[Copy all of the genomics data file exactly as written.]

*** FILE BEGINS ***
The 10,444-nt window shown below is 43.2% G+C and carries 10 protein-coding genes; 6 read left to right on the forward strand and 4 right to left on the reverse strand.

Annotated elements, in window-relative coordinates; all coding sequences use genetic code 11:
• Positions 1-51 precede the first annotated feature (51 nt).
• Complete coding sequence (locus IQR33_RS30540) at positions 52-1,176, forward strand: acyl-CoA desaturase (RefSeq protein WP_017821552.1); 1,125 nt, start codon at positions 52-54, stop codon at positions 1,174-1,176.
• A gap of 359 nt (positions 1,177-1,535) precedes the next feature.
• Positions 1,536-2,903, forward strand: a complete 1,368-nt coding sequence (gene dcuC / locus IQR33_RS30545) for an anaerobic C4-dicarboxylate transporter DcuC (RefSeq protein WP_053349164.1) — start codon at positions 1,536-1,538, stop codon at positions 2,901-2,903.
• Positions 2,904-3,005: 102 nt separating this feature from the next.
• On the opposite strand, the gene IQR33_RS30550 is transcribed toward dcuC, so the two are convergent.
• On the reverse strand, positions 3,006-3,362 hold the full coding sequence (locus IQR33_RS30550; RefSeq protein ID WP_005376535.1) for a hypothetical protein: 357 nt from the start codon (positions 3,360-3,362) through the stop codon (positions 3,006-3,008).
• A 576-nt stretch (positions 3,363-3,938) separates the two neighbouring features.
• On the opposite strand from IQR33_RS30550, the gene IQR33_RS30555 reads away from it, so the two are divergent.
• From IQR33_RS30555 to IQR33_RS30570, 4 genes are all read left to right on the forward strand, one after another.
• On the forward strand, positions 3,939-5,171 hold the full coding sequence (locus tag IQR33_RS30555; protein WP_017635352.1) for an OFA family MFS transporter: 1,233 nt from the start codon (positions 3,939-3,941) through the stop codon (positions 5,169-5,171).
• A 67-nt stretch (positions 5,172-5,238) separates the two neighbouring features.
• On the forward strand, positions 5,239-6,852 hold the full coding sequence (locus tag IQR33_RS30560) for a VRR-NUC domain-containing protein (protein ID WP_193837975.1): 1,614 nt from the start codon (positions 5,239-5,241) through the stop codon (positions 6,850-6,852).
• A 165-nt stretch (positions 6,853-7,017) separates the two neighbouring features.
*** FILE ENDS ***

The 10,444-nt window shown below is 43.2% G+C and carries 10 protein-coding genes; 6 read left to right on the forward strand and 4 right to left on the reverse strand.

Annotated elements, in window-relative coordinates; all coding sequences use genetic code 11:
• Positions 1-51 precede the first annotated feature (51 nt).
• Complete coding sequence (locus IQR33_RS30540) at positions 52-1,176, forward strand: acyl-CoA desaturase (RefSeq protein WP_017821552.1); 1,125 nt, start codon at positions 52-54, stop codon at positions 1,174-1,176.
• A gap of 359 nt (positions 1,177-1,535) precedes the next feature.
• Positions 1,536-2,903, forward strand: a complete 1,368-nt coding sequence (gene dcuC / locus IQR33_RS30545) for an anaerobic C4-dicarboxylate transporter DcuC (RefSeq protein WP_053349164.1) — start codon at positions 1,536-1,538, stop codon at positions 2,901-2,903.
• Positions 2,904-3,005: 102 nt separating this feature from the next.
• On the opposite strand, the gene IQR33_RS30550 is transcribed toward dcuC, so the two are convergent.
• On the reverse strand, positions 3,006-3,362 hold the full coding sequence (locus IQR33_RS30550; RefSeq protein ID WP_005376535.1) for a hypothetical protein: 357 nt from the start codon (positions 3,360-3,362) through the stop codon (positions 3,006-3,008).
• A 576-nt stretch (positions 3,363-3,938) separates the two neighbouring features.
• On the opposite strand from IQR33_RS30550, the gene IQR33_RS30555 reads away from it, so the two are divergent.
• From IQR33_RS30555 to IQR33_RS30570, 4 genes are all read left to right on the forward strand, one after another.
• On the forward strand, positions 3,939-5,171 hold the full coding sequence (locus tag IQR33_RS30555; protein WP_017635352.1) for an OFA family MFS transporter: 1,233 nt from the start codon (positions 3,939-3,941) through the stop codon (positions 5,169-5,171).
• A 67-nt stretch (positions 5,172-5,238) separates the two neighbouring features.
• On the forward strand, positions 5,239-6,852 hold the full coding sequence (locus tag IQR33_RS30560) for a VRR-NUC domain-containing protein (protein ID WP_193837975.1): 1,614 nt from the start codon (positions 5,239-5,241) through the stop codon (positions 6,850-6,852).
• A 165-nt stretch (positions 6,853-7,017) separates the two neighbouring features.